- Advocacy Efforts
- Bishops Urge Congress to Protect Poor, Future Generations
- Church Urges ‘Circle of Protection’ for Poor in U.S. Budget Debate
- Eleven Companies Now Participating in Coalition for Immokalee Workers Fair Food Agreements!
- Learn, Pray and Act to Preserve International Assistance for our Brothers and Sisters in Poverty
- America Magazine on Pollution and Human Life
- Campaign for Life, Marriage and Religious Liberty
- Catholic Campaign for Human Development
- Catholic Days at the Capitol (Tallahassee)
- Catholic Groups Criticize Doha Round
- Catholic Teen Uses Musical Talent to Help Motivate Kids to Save Planet
- Celebrate Poverty Awareness Month in January
- Christmas Gifts that Support Economic Development in Poor Communities
- Concentration of Poverty is a Growing Rural Problem
- Conversion in the Year of Faith at St. Andrew Catholic Church
- Coalition, FAN Highlighted by Huffington Post
- CRS Resource on Peace in the Holy Land
- Helpers’ Mass and Rosary Procession
- Interfaith Power and Light 2012 Cool Congregations Challenge Winners
- March for Life-St. Augustine 2013
- Poverty USA: How Catholics Can Combat Poverty in the U.S.
- World Day of Peace: January 1 – “Blessed Are the Peacemakers”
In his 2013 Message for the World Day of Peace (January 1), Pope Benedict XVI reminds us at that we all have a role to play in building peace in our communities and world. His 2013 Message focuses on human dignity, rights and responsibilities, as well as the fiftieth anniversary of John XXIII’s Pacem in Terris. Share this two-page handout to encourage reflection on how we are all called to be peacemakers.
January is Poverty Awareness Month! This simple calendar offers suggestions for learning and action on U.S. poverty for each day during the Month. In January, join others around the country in prayer, reflection, learning and action to address the root causes of poverty in the U.S. Plan to use it during the month of January. You can also utilize the Twitter-length suggestions for each day of the month to get out the word about poverty via social media during January. Download the 1-page calendar.
The next Helpers’ Mass and Rosary procession will be held at St. Augustine Catholic Church (375 North Sunset Dr., Casselberry) on Saturday, January 5, 2013 beginning with Mass at 9 a.m. After Mass we will drive to St. Mary Magdalen (861 Maitland Ave. Altamonte Springs) and start our rosary procession from there. Please join us in praying for the protection of human life. For more information, contact the Office of Advocacy and Justice; 407-246-4819; email@example.com.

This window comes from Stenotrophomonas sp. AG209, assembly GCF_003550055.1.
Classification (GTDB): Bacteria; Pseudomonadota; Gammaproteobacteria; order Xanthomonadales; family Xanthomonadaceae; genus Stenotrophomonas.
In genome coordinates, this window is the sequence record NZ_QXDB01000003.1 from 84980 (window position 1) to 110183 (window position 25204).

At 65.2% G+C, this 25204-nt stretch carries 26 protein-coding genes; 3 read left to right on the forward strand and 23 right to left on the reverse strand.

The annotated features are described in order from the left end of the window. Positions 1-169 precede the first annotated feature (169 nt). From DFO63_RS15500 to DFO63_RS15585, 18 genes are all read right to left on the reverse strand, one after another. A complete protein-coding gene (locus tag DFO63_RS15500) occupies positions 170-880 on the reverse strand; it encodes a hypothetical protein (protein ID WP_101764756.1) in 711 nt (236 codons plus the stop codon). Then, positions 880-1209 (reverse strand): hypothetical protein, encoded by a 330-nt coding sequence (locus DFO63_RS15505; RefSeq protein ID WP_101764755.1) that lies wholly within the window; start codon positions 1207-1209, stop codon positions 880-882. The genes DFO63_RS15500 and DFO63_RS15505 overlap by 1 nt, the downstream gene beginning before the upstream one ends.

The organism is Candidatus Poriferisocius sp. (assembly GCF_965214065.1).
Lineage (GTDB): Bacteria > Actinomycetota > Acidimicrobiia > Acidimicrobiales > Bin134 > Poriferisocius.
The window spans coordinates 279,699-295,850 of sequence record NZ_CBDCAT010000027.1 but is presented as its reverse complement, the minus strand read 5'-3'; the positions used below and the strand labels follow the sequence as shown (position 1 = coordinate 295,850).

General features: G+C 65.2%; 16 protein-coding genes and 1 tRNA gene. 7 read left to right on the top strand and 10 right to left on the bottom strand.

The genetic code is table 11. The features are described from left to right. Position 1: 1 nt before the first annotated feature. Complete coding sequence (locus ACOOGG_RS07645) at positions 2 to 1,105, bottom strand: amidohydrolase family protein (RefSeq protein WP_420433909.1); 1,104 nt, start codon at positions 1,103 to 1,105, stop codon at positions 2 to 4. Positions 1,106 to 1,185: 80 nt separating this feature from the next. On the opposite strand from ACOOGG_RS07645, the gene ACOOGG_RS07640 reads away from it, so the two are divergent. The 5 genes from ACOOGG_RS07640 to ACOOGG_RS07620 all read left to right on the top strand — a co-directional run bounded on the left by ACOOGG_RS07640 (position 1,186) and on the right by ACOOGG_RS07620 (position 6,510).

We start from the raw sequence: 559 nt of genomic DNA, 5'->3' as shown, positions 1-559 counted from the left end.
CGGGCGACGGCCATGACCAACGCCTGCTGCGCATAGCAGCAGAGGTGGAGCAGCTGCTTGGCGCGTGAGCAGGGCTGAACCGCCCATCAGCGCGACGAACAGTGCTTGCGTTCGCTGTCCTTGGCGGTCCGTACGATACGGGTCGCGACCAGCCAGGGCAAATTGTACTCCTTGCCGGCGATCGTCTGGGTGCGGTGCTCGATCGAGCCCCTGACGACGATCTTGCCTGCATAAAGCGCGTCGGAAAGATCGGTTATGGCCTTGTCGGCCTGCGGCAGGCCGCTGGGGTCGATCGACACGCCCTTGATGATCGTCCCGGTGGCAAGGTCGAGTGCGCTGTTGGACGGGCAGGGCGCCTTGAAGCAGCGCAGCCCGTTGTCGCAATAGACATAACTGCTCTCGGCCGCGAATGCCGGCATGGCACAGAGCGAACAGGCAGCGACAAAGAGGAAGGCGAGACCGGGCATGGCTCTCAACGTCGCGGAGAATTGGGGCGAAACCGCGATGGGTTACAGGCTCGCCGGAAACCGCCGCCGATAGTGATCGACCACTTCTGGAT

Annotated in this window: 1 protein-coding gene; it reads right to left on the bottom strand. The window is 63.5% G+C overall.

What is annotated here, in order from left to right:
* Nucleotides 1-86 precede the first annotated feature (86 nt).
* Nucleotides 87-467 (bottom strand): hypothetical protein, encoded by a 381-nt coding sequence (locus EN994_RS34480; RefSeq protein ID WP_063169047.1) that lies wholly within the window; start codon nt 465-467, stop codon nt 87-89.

You are invited to register for the March for Life in St. Augustine on January 19, 2013. Every year hundreds of people from all over our state get together to celebrate and defend life and we want you to join us for this great public witness. The keynote speaker will be Mark Houck from The King’s Men, a Catholic men’s ministry dedicated to “building men in the mold of Leader, Protector, and Provider”. Buses are available and youth groups are welcome. Please see the flyer for more information and to register. Check out the video from last year: http://www.youtube.com/watch?v=Vgxtw26hczQ&feature=player_embedded
To witness to the “New Evangelization” of the Catholic faith requires an examination of how the teachings of the Church form our understanding of the value and dignity of each person in an increasingly secular and relativist world view. The goal of this day is to provide a forum for examining the profound respect each person is owed in justice and how we may express that Truth through our personal and collective conversion. Come join us at St. Andrew (801 N. Hastings St. Orlando) on Saturday February 23, 2013 from 12 p.m. – 4:15 p.m. Keynote speaker will be Rev. Ben Berinti, C.PP.S. To RSVP and for more details please contact the Advocacy and Justice Office at 407-246-4819 or email us at firstname.lastname@example.org.
Join us as we meet and build relationships with our legislative representatives and Catholic bishops from all across Florida in our state’s capital, Tallahassee. It is a great opportunity to advocate on social issues and church teachings. We will be in Tallahassee from March 19th to the 21st. Register here!